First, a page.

By flow cytometric analysis with MK lineage specific markers, approximately 95% and 60% of these OP9-derived MK-sized cells on day 8 expressed CD41, a surface marker throughout MK differentiation, and CD42b, a surface marker for the late stage of MK differentiation, respectively (Figure 1A). Approximately 70% and 60% of OP9-derived platelet-sized cells on day 12 expressed CD41 and CD42b, respectively (Figure 1B). Regarding the number of the OP9-derived MKs and platelets, approximately 4×104 MKs and 1×105 platelets were generated from 1×106 OP9 cells before the MK induction. OP9 cells before the MK induction (day 0) did not express CD41 and CD42b (Figure 1A, 1B). DNA ploidy of OP9-derived CD41+ cells ranged from 2N to 32N (Figure 1C). Immunohistochemical analyses showed that VWF and P-selectin, cytoplasmic proteins of MK lineage cells, were positive in OP9-derived CD41+ cells (Figure 2A, 2B). Under electron microscopic observation, OP9-derived MK-sized CD41+ cells had typical organelles for MKs, such as granules, demarcation membrane system, and lobulated nuclei, and OP9-derived platelet-sized CD41+ cells showed typical features for platelets, such as granules, mitochondria, and open canalicular system (Figure 2C, 2D). The present observations were similar to what described in MKs derived from mBMMNCs (Figure S3). Also, the present observations were similar to what described in MKs and platelets derived from mouse ES cells, mouse pre-adipocyte cell line 3T3-L1, human bone marrow CD34-positive cells, and human adipose tissues , . OP9-derived MK-sized CD41+ cells were examined for proplatelet formation under scanning electron microscopic observation. We observed proplatelets forming OP9-derived MK-sized CD41+ cells (Figure 3A). Moreover, proplatelet-forming OP9-derived MK showing CD41 and alpha-tubulin was observed (Figure 3B). To examine whether OP9-derived platelets are functional, fibrinogen-binding assay was performed on OP9-derived platelet-sized cells on day 12. Binding of Alexa Fluor 488-labeled fibrinogen to OP9-derived platelet-sized cells was increased upon stimulation when assessed by mean fluorescence (mean±S.D.): 9.7±0.9 (no stimulation), 25.7±0.3 (10 µM ADP), p<0.0001 (vs no stimulation), 28.6±0.4 (1.5 mM PAR4-activating peptide), p<0.0001 (vs no stimulation), and 29.2±1.6 (0.5 U/ml thrombin), p<0.0001 (vs no stimulation) (Figure 4A). The representative data of dot-plots in this assay are shown in Figure S4. Moreover, P-selectin surface exposure, a marker for platelet activation, on OP9-derived platelet-sized cells on day 12 was examined in the presence or absence of stimulation, and mean fluorescence (mean±S.D.) was 7.8±1.1 (no stimulation), 17.9±1.5 (10 µM ADP), p = 0.0159 (vs no stimulation), 19.1±1.8 (1.5 mM PAR4-activating peptide), p = 0.0162 (vs no stimulation), and 25.1±3.8 (0.5 U/ml thrombin), p = 0.0162 (vs no stimulation) (Figure 4B). These observations indicated that OP9 cells differentiated into MKs and platelets in vitro.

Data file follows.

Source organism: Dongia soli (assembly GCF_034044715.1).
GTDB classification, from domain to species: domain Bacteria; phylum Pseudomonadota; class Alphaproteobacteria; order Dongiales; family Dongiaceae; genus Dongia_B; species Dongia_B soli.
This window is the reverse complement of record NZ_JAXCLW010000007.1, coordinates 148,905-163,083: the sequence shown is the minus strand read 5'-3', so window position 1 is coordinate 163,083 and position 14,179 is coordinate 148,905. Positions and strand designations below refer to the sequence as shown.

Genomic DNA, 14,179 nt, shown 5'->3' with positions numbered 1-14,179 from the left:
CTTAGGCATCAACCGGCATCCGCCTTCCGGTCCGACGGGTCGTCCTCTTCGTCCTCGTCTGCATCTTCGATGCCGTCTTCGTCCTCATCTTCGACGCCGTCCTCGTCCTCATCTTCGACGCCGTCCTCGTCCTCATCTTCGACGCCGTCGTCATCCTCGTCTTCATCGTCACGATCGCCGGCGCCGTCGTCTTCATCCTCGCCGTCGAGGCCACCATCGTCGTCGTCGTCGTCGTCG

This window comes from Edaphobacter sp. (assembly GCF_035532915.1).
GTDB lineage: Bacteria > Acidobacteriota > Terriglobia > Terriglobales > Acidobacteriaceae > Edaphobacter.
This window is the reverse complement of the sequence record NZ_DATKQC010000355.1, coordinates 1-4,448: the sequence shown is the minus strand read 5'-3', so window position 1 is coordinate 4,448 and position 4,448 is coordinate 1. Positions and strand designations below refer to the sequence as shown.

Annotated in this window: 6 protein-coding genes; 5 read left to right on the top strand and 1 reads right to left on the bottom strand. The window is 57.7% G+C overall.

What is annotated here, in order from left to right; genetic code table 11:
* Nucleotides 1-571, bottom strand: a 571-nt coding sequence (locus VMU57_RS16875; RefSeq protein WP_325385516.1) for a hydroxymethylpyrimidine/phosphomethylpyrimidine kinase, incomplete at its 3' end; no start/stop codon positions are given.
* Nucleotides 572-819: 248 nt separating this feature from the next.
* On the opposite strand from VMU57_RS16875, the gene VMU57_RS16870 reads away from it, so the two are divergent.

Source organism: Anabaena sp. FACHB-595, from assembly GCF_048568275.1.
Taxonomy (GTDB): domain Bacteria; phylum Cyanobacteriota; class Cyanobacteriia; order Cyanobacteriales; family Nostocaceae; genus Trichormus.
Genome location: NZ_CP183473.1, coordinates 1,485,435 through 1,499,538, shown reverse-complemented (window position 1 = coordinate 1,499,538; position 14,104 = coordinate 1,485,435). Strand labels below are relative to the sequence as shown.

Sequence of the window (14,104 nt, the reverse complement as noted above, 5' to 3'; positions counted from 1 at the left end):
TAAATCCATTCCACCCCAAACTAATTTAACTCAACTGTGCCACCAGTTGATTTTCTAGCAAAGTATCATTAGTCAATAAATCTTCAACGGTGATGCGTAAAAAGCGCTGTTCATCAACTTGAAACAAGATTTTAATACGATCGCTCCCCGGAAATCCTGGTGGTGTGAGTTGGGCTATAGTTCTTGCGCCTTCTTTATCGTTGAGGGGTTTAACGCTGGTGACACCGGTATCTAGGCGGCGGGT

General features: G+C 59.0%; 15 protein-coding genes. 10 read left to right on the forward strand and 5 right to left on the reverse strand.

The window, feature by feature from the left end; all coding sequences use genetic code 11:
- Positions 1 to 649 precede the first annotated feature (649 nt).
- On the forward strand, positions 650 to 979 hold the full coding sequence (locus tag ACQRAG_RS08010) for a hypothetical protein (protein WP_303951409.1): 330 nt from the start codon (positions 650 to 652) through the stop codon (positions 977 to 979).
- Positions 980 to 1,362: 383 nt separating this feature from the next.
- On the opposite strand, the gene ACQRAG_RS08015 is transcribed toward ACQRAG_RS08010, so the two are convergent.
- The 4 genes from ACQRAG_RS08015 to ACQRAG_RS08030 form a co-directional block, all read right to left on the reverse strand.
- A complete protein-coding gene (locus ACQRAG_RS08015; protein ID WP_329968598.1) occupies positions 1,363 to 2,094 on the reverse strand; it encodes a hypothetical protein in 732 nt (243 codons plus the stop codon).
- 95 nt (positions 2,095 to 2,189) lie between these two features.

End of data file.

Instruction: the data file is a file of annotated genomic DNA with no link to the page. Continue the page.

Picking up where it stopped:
A, Representative flowcytometry histogram of CD41 and CD42b expression on megakaryocyte-sized cells. Dot-line shows data using isotype control. B, Representative flowcytometry histogram of CD41 and CD42b expression on platelet-sized cells. Dot-line shows data using isotype control. C, DNA ploidy analysis in OP9-derived CD41+ cells on day 8.